In addition to the use of consumer-applied lure scents, baits also produce unique scents. Many egg anglers, for instance, use only a borax-based cure, allowing the natural smell of the egg to do the work. Other's add scent to their egg cures, the flavors of which are many.
The reason we use baits is not so much because they look different, but rather the fact that they smell different. I'll never forget the first time I used sand shrimp for spring chinook in the early 1970s.
I'd heard of a few anglers catching fish on sand shrimp, so decided to try it. We were over 300 river miles from where the fish being targeted in an upper tributary last saw a shrimp, so I held little hope. But after three of us quickly limited out I became a definite believer. Not one bite came that day on our favorite egg cure; all came on sand shrimp. This bait is still one of my favorites and goes to show the benefit of learning to think outside the box.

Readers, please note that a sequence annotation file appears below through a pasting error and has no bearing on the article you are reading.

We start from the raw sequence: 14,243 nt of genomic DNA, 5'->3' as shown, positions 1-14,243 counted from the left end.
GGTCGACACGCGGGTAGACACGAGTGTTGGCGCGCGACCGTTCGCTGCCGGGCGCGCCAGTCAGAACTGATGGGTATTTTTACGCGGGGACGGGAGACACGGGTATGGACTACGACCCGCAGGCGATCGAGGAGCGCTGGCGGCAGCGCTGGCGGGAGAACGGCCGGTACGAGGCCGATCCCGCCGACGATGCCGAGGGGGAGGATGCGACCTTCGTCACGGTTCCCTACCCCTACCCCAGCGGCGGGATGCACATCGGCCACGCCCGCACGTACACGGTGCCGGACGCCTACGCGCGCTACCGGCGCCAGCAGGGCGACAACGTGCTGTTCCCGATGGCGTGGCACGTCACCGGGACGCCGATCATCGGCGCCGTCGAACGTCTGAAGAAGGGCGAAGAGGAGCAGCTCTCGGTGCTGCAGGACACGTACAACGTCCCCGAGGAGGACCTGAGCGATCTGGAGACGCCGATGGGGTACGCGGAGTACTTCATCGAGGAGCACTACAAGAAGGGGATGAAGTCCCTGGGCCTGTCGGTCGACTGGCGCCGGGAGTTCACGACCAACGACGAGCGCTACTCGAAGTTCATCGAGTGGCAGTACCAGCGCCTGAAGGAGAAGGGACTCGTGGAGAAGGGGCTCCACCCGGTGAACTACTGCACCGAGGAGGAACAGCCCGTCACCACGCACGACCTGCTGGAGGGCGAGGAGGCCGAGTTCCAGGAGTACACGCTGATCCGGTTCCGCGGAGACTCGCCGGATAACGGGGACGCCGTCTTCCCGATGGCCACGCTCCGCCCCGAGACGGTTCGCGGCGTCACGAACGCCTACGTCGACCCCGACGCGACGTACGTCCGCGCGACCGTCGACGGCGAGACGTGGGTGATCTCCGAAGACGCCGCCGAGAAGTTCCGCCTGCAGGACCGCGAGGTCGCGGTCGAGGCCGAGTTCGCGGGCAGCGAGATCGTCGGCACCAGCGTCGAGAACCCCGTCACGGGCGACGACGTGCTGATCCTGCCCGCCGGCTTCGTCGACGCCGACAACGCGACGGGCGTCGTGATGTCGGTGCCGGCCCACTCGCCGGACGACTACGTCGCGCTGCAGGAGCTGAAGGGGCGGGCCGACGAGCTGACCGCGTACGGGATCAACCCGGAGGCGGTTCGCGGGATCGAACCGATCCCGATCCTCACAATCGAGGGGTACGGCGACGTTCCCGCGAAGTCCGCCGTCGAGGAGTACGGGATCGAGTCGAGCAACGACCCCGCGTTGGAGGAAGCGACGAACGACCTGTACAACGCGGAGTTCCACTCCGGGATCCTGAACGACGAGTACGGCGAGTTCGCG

In addition to using baits that may be natural to the setting in which you're fishing, try baits that salmon encounter in the ocean. Remember, salmon are aggressive predators and feed on a wide variety of food when at sea.
Over the years, anglers have done well on cured salmon eggs, sand shrimp, chunks of herring, sardines and even eel. Squid strips have also produced springers, as have baits like crawdad tails and even raw bacon-wrapped plugs.
Take into account the rivers being fished. While fishing some rivers over the years, I can assure you I've had better success using crawdad tails and bright red, cured eggs than I have using those same baits in other rivers.
Remember, each bait carries its own unique odor and that's often what entices a fish into biting it, not the sight of it. If you know salmon are in a hole and you're not getting a bite, don't leave that spot without trying at least one other bait or scent.